A gift for the fans

A gift for the fans


A gift for the fans

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Once more, with feeling.

The great Laker-Celtic rivalry defined the NBA from the ‘50s and ‘60s when the Celtics made their name, walking on the Lakers, to the ‘80s when Larry Bird went East and Magic Johnson went West, taking the rivalry and the league to new heights after the ‘70s, supposedly the decade of the NBA after the Knicks won two titles, collapsed like a souffle.

With the Celtics given up for dead, this spring’s  12th renewal came like a gift from the gods, and barring further involvement by the gods, could be the last for a while or forever.

Happily, all involved are getting their money’s worth. It’s now 2-2 with the Celtics showing they’re not dead yet, the Lakers that aren’t Fakers and TV ratings ratcheting higher each game, heading for heights the NBA hasn’t posted in years.

And now, personality, too!

It’s like Burt Reynolds, playing a divorce who has to go back to dating, noting how weird he feels, and his date, Mary Kay Place, replying:

“Welcome back, honey, we sure can use you.”

It’s been a long time since the NBA had a classic Finals anyone cared about.

The Spurs and Pistons went seven in 2005 but failed the “anyone cared about” test, with routs in Games 1-4.

Michael Jordan’s last two Finals against Utah in 1997 and 1998 went six, but aside from having MJ, they were competitive, posting the two highest Finals TV ratings ever.

For truly classic Finals, you have to go all the way back to the Lakers coming from 3-2 behind to beat the Pistons in 1988, and the Celtic-Laker wars of 1984, when the Lakers led going into the last minute of Games 1-4, blew two and lost the series, and 1985, when the Celtics dropped the Memorial Day Massacre on the Lakers in the opener, before the Lakers came back to win in six, ending their Celtic Curse.

At this point, let’s just say it’s the closest the NBA has come in a while.

Every game has been a story all its own, like Game 4, when the Lakers went up by eight late in the second quarter and the Celtics, looking at going down, 3-1, roared back, even with their new Big Four scoring a total of 54 points while shooting 21-51.

I know what you’re thinking: If it wasn’t Pierce, KG, Allen or Rajon Rondo, who does that leave?

How about Glen (Don’t Call Me Big Baby) Davis, who went for 18?

And Nate (the Self-Anointed Great) Robinson going for 12?

How about the second unit they didn’t have the last two seasons when they audtioned the aged (Sam Cassell) and crazed (Stephon Marbury), playing the first nine minutes of the fourth quarter against the Laker regulars, breaking open a tie game and handing an 85-77 lead to the starters with 2:50 left.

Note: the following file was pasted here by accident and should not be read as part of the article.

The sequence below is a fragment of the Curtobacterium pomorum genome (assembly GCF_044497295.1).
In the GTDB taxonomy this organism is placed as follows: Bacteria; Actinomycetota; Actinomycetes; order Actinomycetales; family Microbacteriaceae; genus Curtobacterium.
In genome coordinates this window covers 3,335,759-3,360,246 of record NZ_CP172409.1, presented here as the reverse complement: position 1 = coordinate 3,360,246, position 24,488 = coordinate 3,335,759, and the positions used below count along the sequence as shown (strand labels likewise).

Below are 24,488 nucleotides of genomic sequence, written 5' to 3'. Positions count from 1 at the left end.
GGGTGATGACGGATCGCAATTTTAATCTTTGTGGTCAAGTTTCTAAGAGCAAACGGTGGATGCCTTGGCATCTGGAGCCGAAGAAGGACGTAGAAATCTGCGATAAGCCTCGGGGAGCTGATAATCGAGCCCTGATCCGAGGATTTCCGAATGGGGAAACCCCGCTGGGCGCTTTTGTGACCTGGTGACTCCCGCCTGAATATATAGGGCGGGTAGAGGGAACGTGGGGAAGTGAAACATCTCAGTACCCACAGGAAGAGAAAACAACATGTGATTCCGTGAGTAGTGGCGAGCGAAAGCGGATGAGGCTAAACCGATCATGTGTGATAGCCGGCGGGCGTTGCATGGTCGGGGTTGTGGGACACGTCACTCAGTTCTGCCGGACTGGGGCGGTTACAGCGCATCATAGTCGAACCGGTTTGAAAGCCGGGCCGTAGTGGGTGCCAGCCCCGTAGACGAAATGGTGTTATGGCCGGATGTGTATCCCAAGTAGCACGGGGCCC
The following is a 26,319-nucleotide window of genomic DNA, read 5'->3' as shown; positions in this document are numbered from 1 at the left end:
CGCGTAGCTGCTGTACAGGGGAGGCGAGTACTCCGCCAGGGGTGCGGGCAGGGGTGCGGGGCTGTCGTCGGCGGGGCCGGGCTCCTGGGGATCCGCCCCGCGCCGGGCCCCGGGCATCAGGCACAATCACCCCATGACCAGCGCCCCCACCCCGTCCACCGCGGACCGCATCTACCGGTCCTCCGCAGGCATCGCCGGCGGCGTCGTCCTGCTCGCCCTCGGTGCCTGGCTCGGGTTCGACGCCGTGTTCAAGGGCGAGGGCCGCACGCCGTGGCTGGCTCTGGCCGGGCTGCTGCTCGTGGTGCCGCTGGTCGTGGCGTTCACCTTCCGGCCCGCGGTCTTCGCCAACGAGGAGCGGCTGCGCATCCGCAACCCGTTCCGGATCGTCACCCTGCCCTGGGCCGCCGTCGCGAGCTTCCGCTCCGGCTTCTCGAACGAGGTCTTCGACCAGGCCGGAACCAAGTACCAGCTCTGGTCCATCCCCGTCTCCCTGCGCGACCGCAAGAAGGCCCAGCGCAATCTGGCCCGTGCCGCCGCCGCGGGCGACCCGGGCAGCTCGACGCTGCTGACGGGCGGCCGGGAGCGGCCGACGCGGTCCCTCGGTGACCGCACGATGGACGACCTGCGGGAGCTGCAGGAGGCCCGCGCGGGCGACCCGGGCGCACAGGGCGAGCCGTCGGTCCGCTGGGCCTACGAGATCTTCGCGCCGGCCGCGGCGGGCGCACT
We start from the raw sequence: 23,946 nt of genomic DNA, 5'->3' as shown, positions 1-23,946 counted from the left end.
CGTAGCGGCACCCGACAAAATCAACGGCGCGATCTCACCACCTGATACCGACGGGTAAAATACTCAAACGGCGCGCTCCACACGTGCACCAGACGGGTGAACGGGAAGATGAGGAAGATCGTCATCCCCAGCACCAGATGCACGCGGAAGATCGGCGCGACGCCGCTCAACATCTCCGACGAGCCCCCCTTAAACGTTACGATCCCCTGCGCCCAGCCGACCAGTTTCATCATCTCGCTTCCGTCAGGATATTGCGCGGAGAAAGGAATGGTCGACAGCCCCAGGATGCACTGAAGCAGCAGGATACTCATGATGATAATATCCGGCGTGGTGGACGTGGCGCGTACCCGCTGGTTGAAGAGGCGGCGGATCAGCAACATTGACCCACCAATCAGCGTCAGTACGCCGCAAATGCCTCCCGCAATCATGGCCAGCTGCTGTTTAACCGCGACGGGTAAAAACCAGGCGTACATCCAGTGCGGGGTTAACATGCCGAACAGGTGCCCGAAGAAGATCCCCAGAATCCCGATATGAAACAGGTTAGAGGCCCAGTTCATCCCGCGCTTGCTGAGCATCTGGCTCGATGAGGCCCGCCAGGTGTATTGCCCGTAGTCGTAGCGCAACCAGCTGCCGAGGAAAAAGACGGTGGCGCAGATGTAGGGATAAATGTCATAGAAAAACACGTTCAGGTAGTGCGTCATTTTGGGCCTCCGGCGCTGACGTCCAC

Of course, the Celtic reserves are wacko so Rasheed Wallace also got a T for his Bug-Eyed-Run-Around-the-Court number and Robinson got one for jumping into Lamar Odom’s face, or stomach, to taunt him.

“Unfortunately it's probably our most emotional group when you have Nate, Tony [Allen] and Rasheed on the floor at the same time,” said Coach Doc Rivers.

“So the techs happened. That's the only thing we didn't like. We have a no-fourth-quarter-tech rule, which was blown out of the water today.”

It also launched the debut of Nate and Baby in the interview room, instead of the professionally somber Pierce, Garnett and Allen.

If Baby doesn’t get Ts on the Sheed-Kendrick Perkins scale, he’s a 300-pound ham, too, apologizing, sort of, for striking a pose in front of a cameraman after scoring on a drive, all but drooling into the lens.

Robinson: “Slobber, yeah. I tried to wipe it.”

Davis: “Let me tell you something right quick. When you're in the moment, you're in the moment. If I slobber, snot, spit, please excuse me.

“Kids, don't do that. Have manners and things like that. Sorry about that. Did I catch you with some?”

As for the time Nate jumped on his back….

Davis: “You were on my back?”

Robinson: “You didn't even notice. We were like Shrek and Donkey. You can't separate us.

Davis: “You shouldn't have let us two get up here.”

Actually, we’d like to have them after every game but real life intrudes.

In real life, the Celtic Big Three has been more like the Big Three Minus Two in this series, with KG struggling in Games 1-2; Allen, who saved them in Game 2, disappearing in Games 3-4, and Pierce doing OK at 17 points a game, even if it would be just 14 without his 11 in garbage time in Game 1.

So, you can see, the Celtics are up against it.

Of course, the Laker center, Andrew Bynum, is out there with a knee injury that will require surgery this summer, if not before.

The knee, which has swollen periodically, filled up again before Game 4. Taped tightly beneath his rubber brace, Andrew tried to go, tweaked it again and wound up playing only 12 minutes.

With the 7-0, 285-pound Bynum, the Lakers make the Celtics look like a bunch of physical gnomes.

Without Andrew, Pau Gasol goes back into flamingo-in-a-cement-mixer mode against the rough, tough Perkins, Odom goes back into deer-in-the-headlights mode against Garnett, and the Lakers go from hunters to hunted.

On to Game 5 to see who, if anyone, survives,

Throw in two fan bases full of haters and a nation tuning in again after all these years, and what can we say but, thanks, gods!

Follow Mark Heisler on Twitter at @MarkHeisler

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